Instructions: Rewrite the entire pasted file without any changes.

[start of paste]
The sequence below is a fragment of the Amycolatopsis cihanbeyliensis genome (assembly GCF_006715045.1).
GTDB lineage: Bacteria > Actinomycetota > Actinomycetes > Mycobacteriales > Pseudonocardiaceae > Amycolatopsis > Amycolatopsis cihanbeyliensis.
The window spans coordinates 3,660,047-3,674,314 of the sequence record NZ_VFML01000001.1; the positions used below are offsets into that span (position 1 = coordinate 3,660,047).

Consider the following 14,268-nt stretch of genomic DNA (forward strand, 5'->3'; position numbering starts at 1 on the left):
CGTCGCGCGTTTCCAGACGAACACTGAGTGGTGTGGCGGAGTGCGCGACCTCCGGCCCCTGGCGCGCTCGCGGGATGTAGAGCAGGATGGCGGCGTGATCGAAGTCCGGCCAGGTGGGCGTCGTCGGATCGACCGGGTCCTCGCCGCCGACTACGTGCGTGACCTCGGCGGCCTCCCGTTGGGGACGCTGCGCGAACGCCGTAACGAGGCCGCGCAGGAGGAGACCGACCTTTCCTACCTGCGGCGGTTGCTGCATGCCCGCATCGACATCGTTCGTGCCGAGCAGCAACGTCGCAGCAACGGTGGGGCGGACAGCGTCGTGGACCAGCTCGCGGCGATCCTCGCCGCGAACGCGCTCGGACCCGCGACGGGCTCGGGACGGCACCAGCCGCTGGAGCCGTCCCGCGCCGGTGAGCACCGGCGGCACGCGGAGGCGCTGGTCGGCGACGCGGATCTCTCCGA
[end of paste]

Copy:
The sequence below is a fragment of the Amycolatopsis cihanbeyliensis genome (assembly GCF_006715045.1).
GTDB lineage: Bacteria > Actinomycetota > Actinomycetes > Mycobacteriales > Pseudonocardiaceae > Amycolatopsis > Amycolatopsis cihanbeyliensis.
The window spans coordinates 3,660,047-3,674,314 of the sequence record NZ_VFML01000001.1; the positions used below are offsets into that span (position 1 = coordinate 3,660,047).

Consider the following 14,268-nt stretch of genomic DNA (forward strand, 5'->3'; position numbering starts at 1 on the left):
CGTCGCGCGTTTCCAGACGAACACTGAGTGGTGTGGCGGAGTGCGCGACCTCCGGCCCCTGGCGCGCTCGCGGGATGTAGAGCAGGATGGCGGCGTGATCGAAGTCCGGCCAGGTGGGCGTCGTCGGATCGACCGGGTCCTCGCCGCCGACTACGTGCGTGACCTCGGCGGCCTCCCGTTGGGGACGCTGCGCGAACGCCGTAACGAGGCCGCGCAGGAGGAGACCGACCTTTCCTACCTGCGGCGGTTGCTGCATGCCCGCATCGACATCGTTCGTGCCGAGCAGCAACGTCGCAGCAACGGTGGGGCGGACAGCGTCGTGGACCAGCTCGCGGCGATCCTCGCCGCGAACGCGCTCGGACCCGCGACGGGCTCGGGACGGCACCAGCCGCTGGAGCCGTCCCGCGCCGGTGAGCACCGGCGGCACGCGGAGGCGCTGGTCGGCGACGCGGATCTCTCCGA